How to raise capital for a startup
Author: Bence Bíró
Date of publication: 21/04/2022
If you want to be a founder of a startup, there is one thing that you will surely need: money. The amount and the timing can be different, but at some point you have to take the way of raising into consideration in order to launch or grow. Here are some ways for achieving that:
Launching a startup usually requires a big amount of capital
3Fs (Friends, Fools and Family)
In this case, the launch of the startup is financed by the founders and their family or friends. Usually, the financing in this case is much more emotional rather than rational. It can be either a loan or money for equity. With this form of financing, be aware that friends and family rarely have much capital and it can seriously affect the relationship between them.
Individuals with a big amount of capital are willing to invest in startups in exchange for equity. They usually offer smart money by not only investing money but also their time to mentor you. Except for their cash, their connections and knowledge is valuable.
Because of this, their money is valuable: they most often ask for more equity in return of money than venture capital companies. Most of the time they are investing in early-stage startups and the team is more important for them than the idea itself.
Most common investing form for every startup is venture capital, from early-stage to mature ones. Compared to the others, the venture capital company spends the money of the investors, not their own capital. In general, they are investing 3-7 years and look for a high return with a high risk. Therefore, nearly all of the VC companies are interested in technology-driven startups and sectors, the ones which can grow really fast and expand globally. Just as an angel investor, they usually offer smart money.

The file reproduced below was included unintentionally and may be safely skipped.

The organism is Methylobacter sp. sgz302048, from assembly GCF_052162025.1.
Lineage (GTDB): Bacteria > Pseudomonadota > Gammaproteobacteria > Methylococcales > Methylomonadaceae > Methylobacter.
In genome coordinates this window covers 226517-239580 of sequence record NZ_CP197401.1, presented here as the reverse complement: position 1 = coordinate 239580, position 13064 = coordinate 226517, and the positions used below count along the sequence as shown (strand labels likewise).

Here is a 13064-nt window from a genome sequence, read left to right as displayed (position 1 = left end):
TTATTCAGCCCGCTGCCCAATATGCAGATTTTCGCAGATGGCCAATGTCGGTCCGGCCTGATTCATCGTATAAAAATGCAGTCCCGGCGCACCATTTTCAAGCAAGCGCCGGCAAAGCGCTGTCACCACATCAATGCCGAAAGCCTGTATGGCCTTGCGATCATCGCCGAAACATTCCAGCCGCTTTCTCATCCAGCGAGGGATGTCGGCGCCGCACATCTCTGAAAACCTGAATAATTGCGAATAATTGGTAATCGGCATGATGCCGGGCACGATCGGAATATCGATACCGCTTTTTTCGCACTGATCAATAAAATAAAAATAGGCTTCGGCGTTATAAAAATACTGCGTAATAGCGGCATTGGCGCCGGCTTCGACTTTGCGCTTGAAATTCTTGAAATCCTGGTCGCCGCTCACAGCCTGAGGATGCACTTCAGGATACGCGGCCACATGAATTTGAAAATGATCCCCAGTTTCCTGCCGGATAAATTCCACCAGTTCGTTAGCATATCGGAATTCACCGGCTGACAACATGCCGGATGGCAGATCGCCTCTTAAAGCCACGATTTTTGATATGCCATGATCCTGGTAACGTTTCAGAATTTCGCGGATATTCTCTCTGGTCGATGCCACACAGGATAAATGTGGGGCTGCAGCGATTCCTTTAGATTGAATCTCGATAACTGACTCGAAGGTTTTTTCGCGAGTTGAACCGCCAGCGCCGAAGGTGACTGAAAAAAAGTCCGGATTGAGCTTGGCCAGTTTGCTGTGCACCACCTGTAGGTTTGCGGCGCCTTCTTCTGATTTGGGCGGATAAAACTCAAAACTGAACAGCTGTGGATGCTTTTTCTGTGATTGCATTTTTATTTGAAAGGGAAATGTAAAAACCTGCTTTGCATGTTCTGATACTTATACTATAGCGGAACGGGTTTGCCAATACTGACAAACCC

A venture capital company often has interest even in a couple hundred startups. The vast majority of them will fail but if they manage to invest in a future unicorn, even one exit can give them a huge return.
Either you choose venture capital or angel investors as a funding, a good pitch will be needed
Nice examples of crowdfunding are IndieGoGo, Kickstarter and others. Users help these ideas with their own money. It can be in exchange for equity or for pre-ordering the startup’s product or service to help them launch their business. It’s more emotional than rational, since the users are usually not checking balance sheets or business plans. Not smart money but the equity for the same amount of money is usually less than venture capital or business angels. Starting a crowdfunding campaign is not just aiming to raise capital but also a great way of brand building for a startup.
Startup competitions and grants
Difficult and time-consuming but not impossible: winning a startup competition means some kind of prize, usually money. In local competitions it’s not a huge amount but an international competition can give your startup as much as it is needed for a launch. Attending a startup competition requires you to write a detailed description of your startup’s idea, business model, competitors, market and team.
You can’t lose anything participating in a startup competition. It’s a great way to get feedback about your idea, although competition is really high and takes time to prepare materials and a good pitch for it.
Bank loans are mostly for more mature companies. If you already have solid earnings month-by-month, a bank loan can be a great way of financing since you don’t have to give up equity for financing.
An investor is different from a bank: they take the risk and take the responsibility. If your startup fails, the investor fails its investment. Instead of this, the bank needs some security that you can pay back your loan – this is why an early-stage startup usually can’t have a bank loan. Since the investors have the equity in exchange for their investment, they will be the owner of the startup as well. Therefore, having the right to take decisions too. This is not necessarily a bad thing. This means that angel investors and VC companies both have a lot of experience and they know what is good for a startup. There is one rule of the startup world that applies here as well: you can’t make it alone.
Hakobyan, M. (2020) 9 realistic ways to fund your startup. Startup Grindhttps
Waida, M. (2021). The Essential Guide to financing for startups.
Harroch, R. (2021). Startup financing: 5 key funding options for your company
Anvire, K. (2020). 6 ways to generate funding for your startup